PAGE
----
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on 21 December 2015
Really enjoyed this. It's opinionated and a bit grumpy, and I won't lend it to my Christian sister: I don't think Bell has a high opinion of that phase of Dylan's output, or the Faith that gave rise to it. But musically and literately very well informed; gave me a deeper sense of the work, the context of individual songs in Dylan's work overall, and placed Dylan's music in a wider American tradition, that gave me a clearer sene of the continuities between the early work and the more recent stuff: the recent work since Time out of Mind explicitly draws on the roots of American popular music, but work that seemed (to me anyway) so original when it came out in the mid-60s has the same deep roots: Blonde on Blonde's sense continuities with Chicago electric blues are maybe even clearer from this distance (if Kooper and Bloomfield weren't enough of a clue at the time). Anyway, Bell does a great job of reading and listening, and giving a critically well informed, but an enthusiasts take on the music. It got me back listening to some of those early albums with even more appreciation.
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on 10 October 2014
The blurb at the back of Ian Bell’s outstanding contribution to the canon of books about Bob Dylan tells us that in it ‘the artist who invented himself in order to reinvent America is uncovered’. Given the artist and country in question, neither of the latter two assertions could be true or possible. But what Bell does is to offer an ever-insightful, searching and searing trip into the lives, times and lyrics of the most enigmatic artist to have emerged from the 20th century, still a’ metamorphosing in the 21st.

What can be said is that Once Upon a Time: The Lives of Bob Dylan is true to its title. In common with its subject, it’s not easy to categorise. Dylan, his lyrics and the myriad of musical and other influences on his work are central, but the book has a sometimes- biographic, journalistic, novelistic, musicological, socio-historical and appropriately tangential quality to it. That said, to genreify is unnecessary. And the prose is brilliant.

Bell questions Dylan’s lives comprehensively, often giving answers/interpretations, but not always. This is fine: I’d be wary of any writer (including Dylan) claiming to be definitive: his life and work is labyrinthine, containing light and dark passages, often lined with brilliance, occasionally with obscurity and sometimes with sorrow and/or downright meanness. Bell explores these paths expertly, looking back to their roots but keeping a firm attention on Dylan’s own routes as he follows them down.

Refreshingly, Bell asks as many questions of Dylan’s questioners (from his early days in Minnesota to our more modern times) as he does of the man himself. And he does not claim to have a premium on opinions about Dylan and his songs; I disagreed with him on a number of points, but so what? I’ve read a few books about Dylan and part of the pleasure is encountering others’ opinions and either agreeing or disagreeing, the latter of which leads, naturally, to fresh or renewed personal analysis and understanding.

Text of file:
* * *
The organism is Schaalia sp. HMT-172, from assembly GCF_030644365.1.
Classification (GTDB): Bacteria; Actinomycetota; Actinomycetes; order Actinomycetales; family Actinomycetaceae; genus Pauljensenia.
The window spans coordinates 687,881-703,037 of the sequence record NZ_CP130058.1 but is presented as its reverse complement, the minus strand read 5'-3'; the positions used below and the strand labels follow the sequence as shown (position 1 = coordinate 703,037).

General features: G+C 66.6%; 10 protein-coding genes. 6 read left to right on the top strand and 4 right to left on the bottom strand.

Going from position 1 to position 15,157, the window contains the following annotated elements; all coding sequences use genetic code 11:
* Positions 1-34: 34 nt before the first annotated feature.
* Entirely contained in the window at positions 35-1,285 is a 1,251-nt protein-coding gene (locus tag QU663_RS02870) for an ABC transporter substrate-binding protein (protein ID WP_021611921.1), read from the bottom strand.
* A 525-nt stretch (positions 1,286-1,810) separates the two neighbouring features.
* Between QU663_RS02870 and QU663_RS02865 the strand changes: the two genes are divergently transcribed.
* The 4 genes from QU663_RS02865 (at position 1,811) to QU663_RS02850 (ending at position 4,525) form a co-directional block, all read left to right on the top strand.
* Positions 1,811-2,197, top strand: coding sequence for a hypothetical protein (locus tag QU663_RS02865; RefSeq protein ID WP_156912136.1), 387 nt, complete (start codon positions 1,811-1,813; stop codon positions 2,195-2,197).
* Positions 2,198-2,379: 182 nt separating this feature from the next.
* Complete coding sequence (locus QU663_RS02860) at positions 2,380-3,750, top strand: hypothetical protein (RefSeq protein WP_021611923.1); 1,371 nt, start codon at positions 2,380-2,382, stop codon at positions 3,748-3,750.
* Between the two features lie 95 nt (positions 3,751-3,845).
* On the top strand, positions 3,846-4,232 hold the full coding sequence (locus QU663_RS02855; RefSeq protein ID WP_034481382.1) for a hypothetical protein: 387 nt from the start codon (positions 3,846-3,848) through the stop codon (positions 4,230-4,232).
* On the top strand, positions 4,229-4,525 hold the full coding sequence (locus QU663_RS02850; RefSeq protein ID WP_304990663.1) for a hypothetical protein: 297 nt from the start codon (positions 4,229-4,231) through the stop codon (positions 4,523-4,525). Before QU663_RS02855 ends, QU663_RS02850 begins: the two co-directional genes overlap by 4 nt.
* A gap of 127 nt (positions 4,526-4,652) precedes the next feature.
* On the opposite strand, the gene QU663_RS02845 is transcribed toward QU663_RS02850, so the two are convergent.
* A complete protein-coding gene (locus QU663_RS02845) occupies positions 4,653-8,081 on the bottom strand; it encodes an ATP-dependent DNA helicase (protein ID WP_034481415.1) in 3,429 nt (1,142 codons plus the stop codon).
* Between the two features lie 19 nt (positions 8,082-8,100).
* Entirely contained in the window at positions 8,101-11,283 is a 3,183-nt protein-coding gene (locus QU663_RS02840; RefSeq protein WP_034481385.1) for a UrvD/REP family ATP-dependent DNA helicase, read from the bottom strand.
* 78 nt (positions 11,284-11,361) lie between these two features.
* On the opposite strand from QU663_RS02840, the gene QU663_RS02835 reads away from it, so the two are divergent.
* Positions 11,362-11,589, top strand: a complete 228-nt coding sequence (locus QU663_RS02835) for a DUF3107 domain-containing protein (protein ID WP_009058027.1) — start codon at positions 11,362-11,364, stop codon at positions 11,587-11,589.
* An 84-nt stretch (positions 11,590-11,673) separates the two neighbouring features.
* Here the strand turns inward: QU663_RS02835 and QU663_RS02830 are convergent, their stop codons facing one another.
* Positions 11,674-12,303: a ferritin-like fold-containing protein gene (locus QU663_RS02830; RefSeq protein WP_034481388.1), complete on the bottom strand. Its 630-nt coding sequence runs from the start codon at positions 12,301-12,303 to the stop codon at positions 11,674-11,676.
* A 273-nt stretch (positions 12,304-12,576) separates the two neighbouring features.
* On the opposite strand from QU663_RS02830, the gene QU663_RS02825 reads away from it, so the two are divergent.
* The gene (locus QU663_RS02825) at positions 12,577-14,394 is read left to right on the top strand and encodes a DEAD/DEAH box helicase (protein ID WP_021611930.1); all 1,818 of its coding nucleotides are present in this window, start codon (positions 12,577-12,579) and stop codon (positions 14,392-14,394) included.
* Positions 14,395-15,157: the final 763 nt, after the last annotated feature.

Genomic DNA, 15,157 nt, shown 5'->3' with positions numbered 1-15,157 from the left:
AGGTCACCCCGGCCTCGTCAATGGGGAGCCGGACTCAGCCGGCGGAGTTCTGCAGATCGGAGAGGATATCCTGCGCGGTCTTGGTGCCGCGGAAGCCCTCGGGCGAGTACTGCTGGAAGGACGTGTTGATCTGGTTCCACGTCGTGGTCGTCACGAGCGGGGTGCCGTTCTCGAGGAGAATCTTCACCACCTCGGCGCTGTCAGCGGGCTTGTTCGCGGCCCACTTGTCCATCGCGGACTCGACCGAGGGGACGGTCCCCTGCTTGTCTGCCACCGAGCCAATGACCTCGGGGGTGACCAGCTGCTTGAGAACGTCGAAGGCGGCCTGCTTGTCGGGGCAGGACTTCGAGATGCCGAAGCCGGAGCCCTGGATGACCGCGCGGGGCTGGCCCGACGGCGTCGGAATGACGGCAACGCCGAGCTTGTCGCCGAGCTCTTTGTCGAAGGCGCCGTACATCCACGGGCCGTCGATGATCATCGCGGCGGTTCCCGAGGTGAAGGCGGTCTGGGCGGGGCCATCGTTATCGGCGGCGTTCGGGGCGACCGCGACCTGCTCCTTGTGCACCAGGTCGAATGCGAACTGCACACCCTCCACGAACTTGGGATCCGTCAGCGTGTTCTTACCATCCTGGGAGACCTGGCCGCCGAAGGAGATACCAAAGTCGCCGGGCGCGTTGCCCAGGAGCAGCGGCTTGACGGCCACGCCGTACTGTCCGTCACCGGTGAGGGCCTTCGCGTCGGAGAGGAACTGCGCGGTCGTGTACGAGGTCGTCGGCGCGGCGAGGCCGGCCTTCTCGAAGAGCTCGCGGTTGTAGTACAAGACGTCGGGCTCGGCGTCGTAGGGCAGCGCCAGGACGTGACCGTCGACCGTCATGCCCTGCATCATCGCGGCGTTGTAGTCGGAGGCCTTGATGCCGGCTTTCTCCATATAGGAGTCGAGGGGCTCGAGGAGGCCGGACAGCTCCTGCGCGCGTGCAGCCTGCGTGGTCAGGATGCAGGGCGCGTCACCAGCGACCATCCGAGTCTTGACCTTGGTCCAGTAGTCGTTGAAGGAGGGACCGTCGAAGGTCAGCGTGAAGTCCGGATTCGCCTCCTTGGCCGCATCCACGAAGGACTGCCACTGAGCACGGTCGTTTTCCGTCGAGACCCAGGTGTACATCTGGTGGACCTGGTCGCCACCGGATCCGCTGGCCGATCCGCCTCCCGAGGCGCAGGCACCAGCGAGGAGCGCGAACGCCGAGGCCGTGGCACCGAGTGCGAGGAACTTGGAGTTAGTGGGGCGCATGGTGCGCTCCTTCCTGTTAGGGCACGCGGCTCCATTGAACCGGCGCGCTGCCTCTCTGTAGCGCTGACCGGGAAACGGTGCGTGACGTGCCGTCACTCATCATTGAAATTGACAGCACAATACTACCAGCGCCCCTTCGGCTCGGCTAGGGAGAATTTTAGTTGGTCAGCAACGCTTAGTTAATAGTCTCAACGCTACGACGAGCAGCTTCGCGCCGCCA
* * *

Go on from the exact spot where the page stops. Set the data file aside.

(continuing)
The balance between the story and the songs is very well handled indeed and...there’s much else to say but this review is growing too long.

My minor(-ish) quibble with the book is that some of the points made in the earlier chapters, such as Dylan’s relationships with school friends and girlfriends, and the adoption of his name, could have been made in less words. The points are relevant but don’t necessarily merit the word count.

However, that has no bearing on the star count - I would give it more than 5 if possible. It is the best book about Bob Dylan that I have read yet.
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on 18 September 2014
The only fact about Dylan which Ian Bell, a Scottish, Edinburgh based writer, embraced as true was Dylan's alleged love of Robbie Burns! According to Bell, this was absolutely true. Dylan loved and loves Burns writing!! Everything else which had previously been written over the years by people who knew Bob Dylan, had interviewed and written about him , Bell mocked and derided. And here's the thing, Bell didn't conduct a single interview with Dylan! The history and background to the singer songwriter's songs and poems were well researched and interesting however which is why I have given the book 3 stars. But what a biased account. Who has the right to say with any authority as Bell does in this book that all the other facts written in hundreds of accounts of this great man were false? I found his writing intensely biassed and irritating although I did finish the book. But it was hard hard work and very anti English which surprised me somewhat as the book is a biography about an American!
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on 15 November 2012
"Once Upon a Time: The Lives of Bob Dylan", the title says a lot about the book Ian Bell has written. A lot. This is a tremendous book in it's research and just plain prose writing; it is critically analytic. It's a pleasure and instructive to read. The historicity seems to be very well researched. As a fan of Dylan who has not even heard all of his music, what I do know Bell gets quite right.

That said: what gets said by Bell as well seems a bit petulant to put it mildly as he slowly berates Dylan for his song pilferage or plagiarism, for Dylan's "expansive" self-histories, the "borrowed" records and Dylan's manipulations of the press that are at once cruel and self-promoting. Dylan reworked a lot of stuff and put his stamp on it; and, perhaps more importantly, he did it at the right place and at the right time.